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one of the organizers of the Seneca Falls Convention
Elizabeth Cady was born in Johnstown, New York, on November 12, 1815. Her father was a judge who made no secret of his desire to have a son, but he still allowed his daughter to attain the best education possible, a rarity in that day. Elizabeth was, therefore, educated at the Johnstown Academy, where she excelled in Greek, Latin, and mathematics, and then at the Troy Female Seminary, from which she graduated in 1832. Visits with her cousin, social reformer Gerri Smith, inspired Elizabeth to become active in the abolitionist, temperance, and women's rights movements.
In 1840, Elizabeth married fellow abolitionist Henry Stanton; the couple's wedding ceremony was unusual in that Elizabeth insisted that the word "obey" be omitted from the marriage vows. The couple honeymooned at the World's Anti-Slavery Convention in London, where Elizabeth, Lucretia Coffin Mott, and five other women were prohibited from participating due to their gender. The seven women spent part of their time at the convention discussing ways to bring the issue of women's rights before the general public. Upon their return to the United States, the Stantons moved from town to town while Henry established his law practice before finally settling in Seneca Falls, New York. While Henry developed his law practice, Elizabeth raised their seven children and stayed active in the abolitionist movement.
In July of 1848, Stanton, Mott, and three other Quaker women met for a tea party in Waterloo, New York. The conversation soon turned to a discussion of the exclusion of women from the World's Anti-Slavery Convention, and by the time the tea party disbanded the women had organzed what is now known as the Seneca Falls Convention, which was held later that same month. It was Stanton who drew up the original draft of the Declaration of Sentiments, a document based on the Declaration of Independence that outlined 18 grievances being committed against women and 11 resolutions for correcting them. One of the resolutions Stanton included in the document called for giving women the right to vote, and it was that resolution which ended up drawing the most heated debate amongst convention attendees. Stanton remained active in the women's rights movement after Seneca Falls, but since her large family took a lot of her time she focused primarily on writing responses to editorials and articles criticizing the movement.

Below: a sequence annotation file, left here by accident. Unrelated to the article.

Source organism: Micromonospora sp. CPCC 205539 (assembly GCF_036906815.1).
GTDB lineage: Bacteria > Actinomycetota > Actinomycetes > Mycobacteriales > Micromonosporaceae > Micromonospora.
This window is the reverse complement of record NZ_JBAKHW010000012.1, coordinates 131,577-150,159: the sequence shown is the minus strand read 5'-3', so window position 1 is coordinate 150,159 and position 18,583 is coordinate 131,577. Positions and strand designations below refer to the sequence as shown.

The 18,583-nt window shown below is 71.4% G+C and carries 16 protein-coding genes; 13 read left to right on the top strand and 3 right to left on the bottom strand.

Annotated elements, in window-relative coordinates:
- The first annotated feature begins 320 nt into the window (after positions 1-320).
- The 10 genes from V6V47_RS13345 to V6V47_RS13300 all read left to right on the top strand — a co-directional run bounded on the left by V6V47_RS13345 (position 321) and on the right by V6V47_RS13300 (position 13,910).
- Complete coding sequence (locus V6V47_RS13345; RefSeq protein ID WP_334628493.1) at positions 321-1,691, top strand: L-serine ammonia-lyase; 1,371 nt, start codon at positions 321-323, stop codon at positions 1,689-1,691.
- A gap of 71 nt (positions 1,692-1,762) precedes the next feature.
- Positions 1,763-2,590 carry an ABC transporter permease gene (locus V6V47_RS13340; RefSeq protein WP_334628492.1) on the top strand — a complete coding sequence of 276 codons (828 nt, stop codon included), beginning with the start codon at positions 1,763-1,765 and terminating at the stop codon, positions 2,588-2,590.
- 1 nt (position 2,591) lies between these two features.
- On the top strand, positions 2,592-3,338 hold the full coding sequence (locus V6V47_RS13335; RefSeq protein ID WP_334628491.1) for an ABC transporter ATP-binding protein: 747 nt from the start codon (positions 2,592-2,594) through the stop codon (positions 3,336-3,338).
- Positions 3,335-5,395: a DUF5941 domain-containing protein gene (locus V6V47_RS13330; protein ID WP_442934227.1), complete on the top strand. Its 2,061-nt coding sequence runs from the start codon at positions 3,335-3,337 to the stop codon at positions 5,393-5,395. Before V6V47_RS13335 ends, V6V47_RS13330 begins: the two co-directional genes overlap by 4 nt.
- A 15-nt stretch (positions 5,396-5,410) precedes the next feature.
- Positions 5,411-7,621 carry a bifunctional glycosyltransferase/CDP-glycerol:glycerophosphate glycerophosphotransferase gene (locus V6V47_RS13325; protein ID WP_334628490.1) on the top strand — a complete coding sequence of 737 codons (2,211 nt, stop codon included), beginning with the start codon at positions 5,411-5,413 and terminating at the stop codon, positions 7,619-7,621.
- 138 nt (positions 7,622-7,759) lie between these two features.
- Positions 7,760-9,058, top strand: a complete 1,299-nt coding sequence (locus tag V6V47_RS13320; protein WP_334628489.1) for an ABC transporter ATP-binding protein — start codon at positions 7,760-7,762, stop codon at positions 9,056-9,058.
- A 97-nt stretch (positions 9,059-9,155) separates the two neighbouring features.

In 1851, Stanton met and became friends with fellow suffragist Susan B. Anthony, many of whose speeches were written by Stanton. In 1869, Stanton and Anthony helped organize the National Woman Suffrage Association (NWSA), of which Stanton served as president for twenty years. Stanton and Anthony also collaborated on the first three volumes of History of Woman Suffrage (which was published in installments between 1881 and 1886). In 1890, the NWSA merged with the American Woman Suffrage Association (AWSA) to form the National American Woman Suffrage Association (NAWSA), of which Stanton served as president until 1892. In 1895, Stanton and her daughter Harriett Stanton Blatch published the first volume of The Woman's Bible, in which they outlined how the Bible and organized religion both fundamentally deny women their full rights; the second volume was published in 1898.
Elizabeth Cady Stanton died in New York City on October 26, 1902. Although she did not live to see women get the right to vote, Stanton was successful in her fights for property rights for married women, equal guadianship of children, and liberalized divorce laws.
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